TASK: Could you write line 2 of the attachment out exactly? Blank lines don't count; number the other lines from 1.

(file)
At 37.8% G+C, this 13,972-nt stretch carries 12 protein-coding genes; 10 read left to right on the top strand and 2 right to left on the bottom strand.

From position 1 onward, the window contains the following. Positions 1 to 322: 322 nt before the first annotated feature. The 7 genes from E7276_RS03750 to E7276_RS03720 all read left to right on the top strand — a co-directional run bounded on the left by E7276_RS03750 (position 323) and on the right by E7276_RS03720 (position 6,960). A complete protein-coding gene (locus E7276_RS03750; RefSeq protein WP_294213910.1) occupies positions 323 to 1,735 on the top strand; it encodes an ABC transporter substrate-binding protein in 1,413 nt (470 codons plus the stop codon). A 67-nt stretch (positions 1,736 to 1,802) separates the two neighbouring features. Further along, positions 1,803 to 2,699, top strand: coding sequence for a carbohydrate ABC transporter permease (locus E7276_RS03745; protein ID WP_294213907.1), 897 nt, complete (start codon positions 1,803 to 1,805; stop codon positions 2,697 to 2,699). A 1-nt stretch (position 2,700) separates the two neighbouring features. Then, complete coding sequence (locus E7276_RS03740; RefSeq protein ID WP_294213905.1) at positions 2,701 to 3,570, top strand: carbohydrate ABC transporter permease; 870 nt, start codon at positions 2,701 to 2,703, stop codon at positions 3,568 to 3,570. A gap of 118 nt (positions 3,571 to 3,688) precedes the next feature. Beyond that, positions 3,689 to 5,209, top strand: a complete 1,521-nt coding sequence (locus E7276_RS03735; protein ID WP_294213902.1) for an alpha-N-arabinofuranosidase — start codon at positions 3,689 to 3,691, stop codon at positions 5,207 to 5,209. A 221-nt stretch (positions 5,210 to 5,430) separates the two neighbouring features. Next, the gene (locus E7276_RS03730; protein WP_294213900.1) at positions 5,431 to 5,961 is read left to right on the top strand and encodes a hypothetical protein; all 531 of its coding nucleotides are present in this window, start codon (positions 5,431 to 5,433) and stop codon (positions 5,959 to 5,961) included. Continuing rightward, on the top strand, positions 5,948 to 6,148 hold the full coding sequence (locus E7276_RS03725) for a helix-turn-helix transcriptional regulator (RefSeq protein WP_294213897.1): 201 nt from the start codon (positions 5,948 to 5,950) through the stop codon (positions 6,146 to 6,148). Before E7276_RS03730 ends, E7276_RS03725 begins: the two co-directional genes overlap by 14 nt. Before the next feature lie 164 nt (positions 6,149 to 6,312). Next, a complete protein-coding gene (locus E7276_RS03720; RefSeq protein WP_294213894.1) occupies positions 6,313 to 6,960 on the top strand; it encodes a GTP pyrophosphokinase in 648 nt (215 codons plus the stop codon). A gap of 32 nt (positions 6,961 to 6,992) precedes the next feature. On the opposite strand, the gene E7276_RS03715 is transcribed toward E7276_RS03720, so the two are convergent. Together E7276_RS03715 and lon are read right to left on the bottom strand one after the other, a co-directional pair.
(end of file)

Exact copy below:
From position 1 onward, the window contains the following. Positions 1 to 322: 322 nt before the first annotated feature. The 7 genes from E7276_RS03750 to E7276_RS03720 all read left to right on the top strand — a co-directional run bounded on the left by E7276_RS03750 (position 323) and on the right by E7276_RS03720 (position 6,960). A complete protein-coding gene (locus E7276_RS03750; RefSeq protein WP_294213910.1) occupies positions 323 to 1,735 on the top strand; it encodes an ABC transporter substrate-binding protein in 1,413 nt (470 codons plus the stop codon). A 67-nt stretch (positions 1,736 to 1,802) separates the two neighbouring features. Further along, positions 1,803 to 2,699, top strand: coding sequence for a carbohydrate ABC transporter permease (locus E7276_RS03745; protein ID WP_294213907.1), 897 nt, complete (start codon positions 1,803 to 1,805; stop codon positions 2,697 to 2,699). A 1-nt stretch (position 2,700) separates the two neighbouring features. Then, complete coding sequence (locus E7276_RS03740; RefSeq protein ID WP_294213905.1) at positions 2,701 to 3,570, top strand: carbohydrate ABC transporter permease; 870 nt, start codon at positions 2,701 to 2,703, stop codon at positions 3,568 to 3,570. A gap of 118 nt (positions 3,571 to 3,688) precedes the next feature. Beyond that, positions 3,689 to 5,209, top strand: a complete 1,521-nt coding sequence (locus E7276_RS03735; protein ID WP_294213902.1) for an alpha-N-arabinofuranosidase — start codon at positions 3,689 to 3,691, stop codon at positions 5,207 to 5,209. A 221-nt stretch (positions 5,210 to 5,430) separates the two neighbouring features. Next, the gene (locus E7276_RS03730; protein WP_294213900.1) at positions 5,431 to 5,961 is read left to right on the top strand and encodes a hypothetical protein; all 531 of its coding nucleotides are present in this window, start codon (positions 5,431 to 5,433) and stop codon (positions 5,959 to 5,961) included. Continuing rightward, on the top strand, positions 5,948 to 6,148 hold the full coding sequence (locus E7276_RS03725) for a helix-turn-helix transcriptional regulator (RefSeq protein WP_294213897.1): 201 nt from the start codon (positions 5,948 to 5,950) through the stop codon (positions 6,146 to 6,148). Before E7276_RS03730 ends, E7276_RS03725 begins: the two co-directional genes overlap by 14 nt. Before the next feature lie 164 nt (positions 6,149 to 6,312). Next, a complete protein-coding gene (locus E7276_RS03720; RefSeq protein WP_294213894.1) occupies positions 6,313 to 6,960 on the top strand; it encodes a GTP pyrophosphokinase in 648 nt (215 codons plus the stop codon). A gap of 32 nt (positions 6,961 to 6,992) precedes the next feature. On the opposite strand, the gene E7276_RS03715 is transcribed toward E7276_RS03720, so the two are convergent. Together E7276_RS03715 and lon are read right to left on the bottom strand one after the other, a co-directional pair.